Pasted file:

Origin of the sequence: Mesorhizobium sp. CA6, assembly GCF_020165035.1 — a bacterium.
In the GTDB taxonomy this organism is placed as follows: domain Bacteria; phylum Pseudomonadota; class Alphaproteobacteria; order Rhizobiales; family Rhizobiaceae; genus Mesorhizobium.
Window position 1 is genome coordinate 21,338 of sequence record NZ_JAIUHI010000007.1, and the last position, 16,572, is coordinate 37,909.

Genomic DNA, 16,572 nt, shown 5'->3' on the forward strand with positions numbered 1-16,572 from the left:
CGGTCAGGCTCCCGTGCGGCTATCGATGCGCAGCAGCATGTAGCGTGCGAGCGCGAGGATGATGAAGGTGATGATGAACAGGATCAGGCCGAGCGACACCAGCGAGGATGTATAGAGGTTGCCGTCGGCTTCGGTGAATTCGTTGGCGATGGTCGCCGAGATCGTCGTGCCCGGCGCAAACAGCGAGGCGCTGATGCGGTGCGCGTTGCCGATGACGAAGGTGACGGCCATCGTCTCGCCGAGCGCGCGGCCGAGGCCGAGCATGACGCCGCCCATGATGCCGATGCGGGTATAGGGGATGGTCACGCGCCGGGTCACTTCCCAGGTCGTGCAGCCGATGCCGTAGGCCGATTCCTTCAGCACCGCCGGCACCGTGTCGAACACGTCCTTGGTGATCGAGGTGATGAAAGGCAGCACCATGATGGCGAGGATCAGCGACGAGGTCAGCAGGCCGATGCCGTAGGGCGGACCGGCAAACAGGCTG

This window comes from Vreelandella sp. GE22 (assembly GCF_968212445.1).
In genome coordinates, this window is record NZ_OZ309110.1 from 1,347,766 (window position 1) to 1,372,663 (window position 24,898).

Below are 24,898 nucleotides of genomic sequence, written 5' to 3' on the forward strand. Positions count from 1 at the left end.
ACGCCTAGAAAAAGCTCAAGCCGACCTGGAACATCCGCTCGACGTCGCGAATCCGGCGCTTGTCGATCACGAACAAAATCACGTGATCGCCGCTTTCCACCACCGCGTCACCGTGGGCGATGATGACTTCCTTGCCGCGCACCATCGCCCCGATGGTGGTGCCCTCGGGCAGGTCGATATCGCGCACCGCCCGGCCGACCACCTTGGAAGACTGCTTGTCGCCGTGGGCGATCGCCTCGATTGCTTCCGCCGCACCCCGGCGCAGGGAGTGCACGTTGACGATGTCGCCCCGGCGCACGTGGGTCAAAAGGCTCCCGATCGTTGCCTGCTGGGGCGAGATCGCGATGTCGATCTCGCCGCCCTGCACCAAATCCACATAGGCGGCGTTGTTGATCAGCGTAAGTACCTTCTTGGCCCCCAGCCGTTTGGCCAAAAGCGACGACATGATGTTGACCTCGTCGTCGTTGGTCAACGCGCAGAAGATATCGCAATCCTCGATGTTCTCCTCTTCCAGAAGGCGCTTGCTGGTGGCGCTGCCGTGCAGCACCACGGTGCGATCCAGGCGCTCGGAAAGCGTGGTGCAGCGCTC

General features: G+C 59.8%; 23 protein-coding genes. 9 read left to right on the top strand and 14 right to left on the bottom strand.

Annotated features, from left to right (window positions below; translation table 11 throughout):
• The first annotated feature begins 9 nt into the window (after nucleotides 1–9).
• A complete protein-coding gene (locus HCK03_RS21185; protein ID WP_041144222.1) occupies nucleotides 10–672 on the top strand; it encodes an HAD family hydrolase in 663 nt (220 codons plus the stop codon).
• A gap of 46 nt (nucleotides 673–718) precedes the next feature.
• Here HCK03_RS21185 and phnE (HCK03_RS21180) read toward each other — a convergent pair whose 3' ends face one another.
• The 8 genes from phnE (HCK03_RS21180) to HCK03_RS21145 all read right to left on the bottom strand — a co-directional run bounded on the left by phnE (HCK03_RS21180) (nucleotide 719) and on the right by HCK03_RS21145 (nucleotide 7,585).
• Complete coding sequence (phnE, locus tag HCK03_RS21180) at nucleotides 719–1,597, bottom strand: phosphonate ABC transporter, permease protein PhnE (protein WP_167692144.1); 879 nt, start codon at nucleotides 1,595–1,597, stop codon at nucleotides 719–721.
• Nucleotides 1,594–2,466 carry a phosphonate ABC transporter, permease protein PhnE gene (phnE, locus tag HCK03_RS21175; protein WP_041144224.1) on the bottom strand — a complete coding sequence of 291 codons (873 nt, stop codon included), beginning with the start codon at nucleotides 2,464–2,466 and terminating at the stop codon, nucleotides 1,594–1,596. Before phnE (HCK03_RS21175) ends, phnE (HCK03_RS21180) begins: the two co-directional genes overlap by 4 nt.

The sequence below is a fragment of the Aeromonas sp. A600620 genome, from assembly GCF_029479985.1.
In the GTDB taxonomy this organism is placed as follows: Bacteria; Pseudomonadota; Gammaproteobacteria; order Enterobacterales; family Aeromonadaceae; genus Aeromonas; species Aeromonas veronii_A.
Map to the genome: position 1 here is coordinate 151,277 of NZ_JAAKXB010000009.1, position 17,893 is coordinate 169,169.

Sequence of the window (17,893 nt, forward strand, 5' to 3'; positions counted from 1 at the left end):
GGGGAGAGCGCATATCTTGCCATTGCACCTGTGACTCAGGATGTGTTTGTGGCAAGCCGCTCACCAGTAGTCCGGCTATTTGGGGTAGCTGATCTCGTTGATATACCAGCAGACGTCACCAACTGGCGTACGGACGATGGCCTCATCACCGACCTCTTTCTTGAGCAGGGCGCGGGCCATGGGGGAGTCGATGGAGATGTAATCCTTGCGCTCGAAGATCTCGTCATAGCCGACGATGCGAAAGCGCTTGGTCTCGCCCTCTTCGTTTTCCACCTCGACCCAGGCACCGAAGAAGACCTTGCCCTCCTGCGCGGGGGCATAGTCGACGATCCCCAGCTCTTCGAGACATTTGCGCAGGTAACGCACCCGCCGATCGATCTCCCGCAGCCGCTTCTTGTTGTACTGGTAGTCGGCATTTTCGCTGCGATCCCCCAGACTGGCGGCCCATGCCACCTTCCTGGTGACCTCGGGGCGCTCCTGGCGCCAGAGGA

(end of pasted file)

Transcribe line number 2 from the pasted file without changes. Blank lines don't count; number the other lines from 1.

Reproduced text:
In the GTDB taxonomy this organism is placed as follows: domain Bacteria; phylum Pseudomonadota; class Alphaproteobacteria; order Rhizobiales; family Rhizobiaceae; genus Mesorhizobium.